Men accused of working for unlicensed NGOs and receiving
foreign funds, await news during the opening of their trial
Cairo, Feb. 26. The case, which involves 43 people - 19 of them
- was adjourned until April.
What does the CIA have to do with Democracy and NGO's?
Are the Americans now under arrest in Egypt and the non-governmental organizations that employ them, simply agents of the U.S. intelligence services? For Egypt's state-controlled Al-Ahram, columnist Makram Muhammad Ahmad writes that few Egyptians believe that America really wants to see genuine democracy for Egyptians or Arabs, since the result would inevitably be opposed to the interests of the United States.
Field Marshal Mohamed Tantawi, head of Egypt's Supreme Council of the Armed Forces: He and his associates appear to be whipping up anti-Western sentiment to be able to win the approval of the public, which is less than satisfied with the nation's democratoc transition.
I don't think
anyone is convinced by the defense offered by non-governmental organizations operating
in Egypt. According to them, the huge amounts of American money they receive is
used to compile reports, studies and research into domestic conditions in Egypt,
and in any case, the aid benefits the Egyptian government.
important and essential differences between the responsibility of government in
terms of national sovereignty and those of individuals and NGOs, which must
abide by prevailing laws. Government is subject to oversight by the people
through their elected representatives in so far as how it is funded and they
way it spends money.
In addition, international institutions
that fund the activities of community groups and NGOs are doing so outside the
law to achieve objectives that do not comport with their outward appearance. Many
times, the stated goals of these organizations are just a cover for other,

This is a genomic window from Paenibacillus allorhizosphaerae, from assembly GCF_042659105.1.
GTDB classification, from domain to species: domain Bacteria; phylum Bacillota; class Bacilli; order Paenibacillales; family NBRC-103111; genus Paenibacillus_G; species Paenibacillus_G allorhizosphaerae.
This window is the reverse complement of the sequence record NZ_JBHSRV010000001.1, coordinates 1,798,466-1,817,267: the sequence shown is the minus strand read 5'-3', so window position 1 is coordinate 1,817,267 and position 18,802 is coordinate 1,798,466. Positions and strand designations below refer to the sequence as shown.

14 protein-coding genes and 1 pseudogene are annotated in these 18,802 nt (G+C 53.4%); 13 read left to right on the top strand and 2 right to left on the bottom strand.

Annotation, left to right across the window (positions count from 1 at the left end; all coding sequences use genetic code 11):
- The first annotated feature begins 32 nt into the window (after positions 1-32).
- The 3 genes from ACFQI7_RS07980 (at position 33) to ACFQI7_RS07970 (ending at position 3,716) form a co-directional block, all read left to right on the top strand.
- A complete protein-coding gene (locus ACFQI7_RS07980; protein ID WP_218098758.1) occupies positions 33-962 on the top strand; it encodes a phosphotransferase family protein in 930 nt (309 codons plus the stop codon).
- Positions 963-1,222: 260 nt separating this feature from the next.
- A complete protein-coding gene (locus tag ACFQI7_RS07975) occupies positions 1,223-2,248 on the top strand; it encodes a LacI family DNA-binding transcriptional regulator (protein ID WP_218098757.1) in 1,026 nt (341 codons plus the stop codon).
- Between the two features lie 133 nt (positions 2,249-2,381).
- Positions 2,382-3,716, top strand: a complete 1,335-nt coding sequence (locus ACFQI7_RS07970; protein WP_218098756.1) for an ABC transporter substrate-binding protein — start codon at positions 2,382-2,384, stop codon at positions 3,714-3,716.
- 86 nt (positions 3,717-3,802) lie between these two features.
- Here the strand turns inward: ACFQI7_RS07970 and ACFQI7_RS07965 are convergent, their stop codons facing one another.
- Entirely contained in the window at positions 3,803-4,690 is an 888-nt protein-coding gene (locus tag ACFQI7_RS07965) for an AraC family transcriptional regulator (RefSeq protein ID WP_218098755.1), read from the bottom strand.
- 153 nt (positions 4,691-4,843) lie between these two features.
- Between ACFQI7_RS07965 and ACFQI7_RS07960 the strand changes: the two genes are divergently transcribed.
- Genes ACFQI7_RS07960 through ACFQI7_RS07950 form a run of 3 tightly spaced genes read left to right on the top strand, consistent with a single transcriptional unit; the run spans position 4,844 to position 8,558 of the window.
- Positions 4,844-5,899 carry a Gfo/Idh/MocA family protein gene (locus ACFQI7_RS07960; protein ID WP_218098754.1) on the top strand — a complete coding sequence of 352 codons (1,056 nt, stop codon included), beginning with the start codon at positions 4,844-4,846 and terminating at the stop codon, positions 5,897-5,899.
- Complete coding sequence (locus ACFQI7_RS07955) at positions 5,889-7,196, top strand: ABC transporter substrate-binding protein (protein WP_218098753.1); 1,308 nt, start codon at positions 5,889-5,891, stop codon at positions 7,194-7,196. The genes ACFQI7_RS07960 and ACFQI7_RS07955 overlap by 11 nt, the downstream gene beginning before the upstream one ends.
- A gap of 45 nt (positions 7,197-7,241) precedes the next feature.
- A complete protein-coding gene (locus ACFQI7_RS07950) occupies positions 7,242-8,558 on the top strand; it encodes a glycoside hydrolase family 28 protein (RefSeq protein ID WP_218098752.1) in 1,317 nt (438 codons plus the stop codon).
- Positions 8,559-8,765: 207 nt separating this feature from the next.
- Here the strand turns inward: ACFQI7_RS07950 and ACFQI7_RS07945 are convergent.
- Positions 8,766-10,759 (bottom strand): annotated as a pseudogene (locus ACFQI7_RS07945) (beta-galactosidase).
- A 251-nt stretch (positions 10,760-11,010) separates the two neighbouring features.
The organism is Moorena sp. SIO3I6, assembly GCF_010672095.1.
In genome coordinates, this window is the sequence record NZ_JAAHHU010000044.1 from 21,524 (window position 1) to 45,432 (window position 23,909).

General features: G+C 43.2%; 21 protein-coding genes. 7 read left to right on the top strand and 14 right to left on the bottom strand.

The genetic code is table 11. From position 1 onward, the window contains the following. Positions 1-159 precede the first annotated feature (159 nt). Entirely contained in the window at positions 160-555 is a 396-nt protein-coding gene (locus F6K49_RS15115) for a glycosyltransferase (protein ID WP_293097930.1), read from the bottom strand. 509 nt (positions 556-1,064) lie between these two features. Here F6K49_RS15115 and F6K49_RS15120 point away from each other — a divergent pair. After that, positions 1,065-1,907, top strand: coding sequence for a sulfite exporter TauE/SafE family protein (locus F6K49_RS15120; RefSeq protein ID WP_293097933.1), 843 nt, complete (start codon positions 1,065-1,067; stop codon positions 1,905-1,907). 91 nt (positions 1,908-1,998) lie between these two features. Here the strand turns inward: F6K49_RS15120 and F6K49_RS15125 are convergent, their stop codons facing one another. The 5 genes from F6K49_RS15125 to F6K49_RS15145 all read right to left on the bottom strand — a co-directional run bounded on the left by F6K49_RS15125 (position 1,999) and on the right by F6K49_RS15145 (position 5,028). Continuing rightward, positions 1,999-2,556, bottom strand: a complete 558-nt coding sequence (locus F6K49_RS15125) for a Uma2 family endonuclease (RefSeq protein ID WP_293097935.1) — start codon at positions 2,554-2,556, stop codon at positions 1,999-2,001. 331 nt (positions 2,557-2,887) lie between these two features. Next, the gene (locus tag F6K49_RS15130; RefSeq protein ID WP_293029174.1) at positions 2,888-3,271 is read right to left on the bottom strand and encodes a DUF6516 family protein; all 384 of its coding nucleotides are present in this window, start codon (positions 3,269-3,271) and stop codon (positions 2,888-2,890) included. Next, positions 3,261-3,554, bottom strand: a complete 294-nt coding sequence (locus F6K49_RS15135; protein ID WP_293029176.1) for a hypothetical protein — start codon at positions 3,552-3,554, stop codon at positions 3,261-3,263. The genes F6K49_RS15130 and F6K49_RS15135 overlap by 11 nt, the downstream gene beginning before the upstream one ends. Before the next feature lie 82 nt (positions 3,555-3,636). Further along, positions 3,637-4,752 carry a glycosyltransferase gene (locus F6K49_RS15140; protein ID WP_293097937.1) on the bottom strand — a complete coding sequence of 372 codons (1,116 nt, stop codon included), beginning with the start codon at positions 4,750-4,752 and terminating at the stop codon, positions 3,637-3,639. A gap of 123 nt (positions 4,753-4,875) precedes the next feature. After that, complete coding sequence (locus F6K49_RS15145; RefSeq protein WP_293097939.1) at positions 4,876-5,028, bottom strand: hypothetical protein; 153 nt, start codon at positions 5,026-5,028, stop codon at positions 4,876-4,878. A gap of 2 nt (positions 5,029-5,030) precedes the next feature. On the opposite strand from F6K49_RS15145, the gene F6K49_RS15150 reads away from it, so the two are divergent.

hidden objectives that undermine the nation's interests, particularly if those
interests collide with those of the United States. This is especially true when
the work of these organizations is an extension of the work of organs of intelligence
and information gathering, as is the case with the Democrat and Republican
institutes. These two organizations get their funding directly from the U.S.
intelligence budget, despite the impressive-sounding titles of their democracy
[Editor's Note: The
organizations the author refers to are Freedom House, the National
Democratic Institute, the International Republican Institute and the
International Center for Journalists. The 19 Americans now being held for trial
in April are employees of these U.S.-based non-governmental organizations,
which, according to them, have been assisting Egyptian groups with election
reform, voter education and other programs designed to bolster civil society.]
There has been confirmation
that the Democratic and Republican institutes just provide a cover for the
intelligence work of the CIA abroad. Even if the goal of these groups, as
stated by The Washington Post, is at times to help with democratic
reform, most of the time they work against democracy, and always stand by the
interests of the United States, which necessarily puts them in conflict with
the hopes and aspirations of the people and their right to self-determination.
That is what the National
Democratic Institutedid in toppling elected governments in Haiti and
Venezuela; and what the International Republican
Institute did when it attempted to
alter Brazil's electoral laws. That is to say nothing of the Republican
Institute's infamous role in the 2009
uprising against the democratic government of Honduras.
I don't think any reasonable
Egyptian can believe that Washington wants a just and well-run democracy for
Egypt or the Arab world, in which public opinion plays a genuine role in
strategic decision making. After all, such choices would include a determined push
back against Israeli hegemony, the elimination of its occupation of Arab land
and enabling the Palestinian people to acquire their legal rights.
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